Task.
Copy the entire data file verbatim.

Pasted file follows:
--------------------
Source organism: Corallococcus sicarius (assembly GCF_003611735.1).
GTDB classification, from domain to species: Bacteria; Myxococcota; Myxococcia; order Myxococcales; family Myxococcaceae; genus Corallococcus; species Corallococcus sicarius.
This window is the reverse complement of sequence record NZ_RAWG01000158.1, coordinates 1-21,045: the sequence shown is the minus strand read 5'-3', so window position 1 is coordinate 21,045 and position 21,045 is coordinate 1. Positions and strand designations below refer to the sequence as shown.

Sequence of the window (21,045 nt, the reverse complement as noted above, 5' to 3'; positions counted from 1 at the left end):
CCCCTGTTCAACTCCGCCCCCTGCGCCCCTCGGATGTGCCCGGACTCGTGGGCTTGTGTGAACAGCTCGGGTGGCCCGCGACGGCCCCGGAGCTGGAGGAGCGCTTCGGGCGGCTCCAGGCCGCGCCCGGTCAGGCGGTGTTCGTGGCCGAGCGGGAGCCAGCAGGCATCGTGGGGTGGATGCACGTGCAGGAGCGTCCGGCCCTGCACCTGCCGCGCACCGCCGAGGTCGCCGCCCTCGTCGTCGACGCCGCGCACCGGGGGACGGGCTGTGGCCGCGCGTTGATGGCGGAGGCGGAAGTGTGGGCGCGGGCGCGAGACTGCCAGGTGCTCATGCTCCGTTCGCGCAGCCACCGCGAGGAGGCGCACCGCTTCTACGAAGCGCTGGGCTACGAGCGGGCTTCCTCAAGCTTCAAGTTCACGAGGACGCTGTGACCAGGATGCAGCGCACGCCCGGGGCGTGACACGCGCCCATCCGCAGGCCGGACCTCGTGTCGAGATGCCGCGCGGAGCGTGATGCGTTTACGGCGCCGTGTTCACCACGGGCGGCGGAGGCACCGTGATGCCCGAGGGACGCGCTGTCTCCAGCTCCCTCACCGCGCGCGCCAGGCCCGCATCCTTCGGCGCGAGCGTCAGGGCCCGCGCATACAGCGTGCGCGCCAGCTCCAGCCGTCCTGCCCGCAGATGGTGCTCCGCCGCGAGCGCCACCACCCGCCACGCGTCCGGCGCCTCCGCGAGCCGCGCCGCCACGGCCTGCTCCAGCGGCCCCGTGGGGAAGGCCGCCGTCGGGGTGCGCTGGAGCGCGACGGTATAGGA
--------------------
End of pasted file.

Source organism: Corallococcus sicarius (assembly GCF_003611735.1).
GTDB classification, from domain to species: Bacteria; Myxococcota; Myxococcia; order Myxococcales; family Myxococcaceae; genus Corallococcus; species Corallococcus sicarius.
This window is the reverse complement of sequence record NZ_RAWG01000158.1, coordinates 1-21,045: the sequence shown is the minus strand read 5'-3', so window position 1 is coordinate 21,045 and position 21,045 is coordinate 1. Positions and strand designations below refer to the sequence as shown.

Sequence of the window (21,045 nt, the reverse complement as noted above, 5' to 3'; positions counted from 1 at the left end):
CCCCTGTTCAACTCCGCCCCCTGCGCCCCTCGGATGTGCCCGGACTCGTGGGCTTGTGTGAACAGCTCGGGTGGCCCGCGACGGCCCCGGAGCTGGAGGAGCGCTTCGGGCGGCTCCAGGCCGCGCCCGGTCAGGCGGTGTTCGTGGCCGAGCGGGAGCCAGCAGGCATCGTGGGGTGGATGCACGTGCAGGAGCGTCCGGCCCTGCACCTGCCGCGCACCGCCGAGGTCGCCGCCCTCGTCGTCGACGCCGCGCACCGGGGGACGGGCTGTGGCCGCGCGTTGATGGCGGAGGCGGAAGTGTGGGCGCGGGCGCGAGACTGCCAGGTGCTCATGCTCCGTTCGCGCAGCCACCGCGAGGAGGCGCACCGCTTCTACGAAGCGCTGGGCTACGAGCGGGCTTCCTCAAGCTTCAAGTTCACGAGGACGCTGTGACCAGGATGCAGCGCACGCCCGGGGCGTGACACGCGCCCATCCGCAGGCCGGACCTCGTGTCGAGATGCCGCGCGGAGCGTGATGCGTTTACGGCGCCGTGTTCACCACGGGCGGCGGAGGCACCGTGATGCCCGAGGGACGCGCTGTCTCCAGCTCCCTCACCGCGCGCGCCAGGCCCGCATCCTTCGGCGCGAGCGTCAGGGCCCGCGCATACAGCGTGCGCGCCAGCTCCAGCCGTCCTGCCCGCAGATGGTGCTCCGCCGCGAGCGCCACCACCCGCCACGCGTCCGGCGCCTCCGCGAGCCGCGCCGCCACGGCCTGCTCCAGCGGCCCCGTGGGGAAGGCCGCCGTCGGGGTGCGCTGGAGCGCGACGGTATAGGA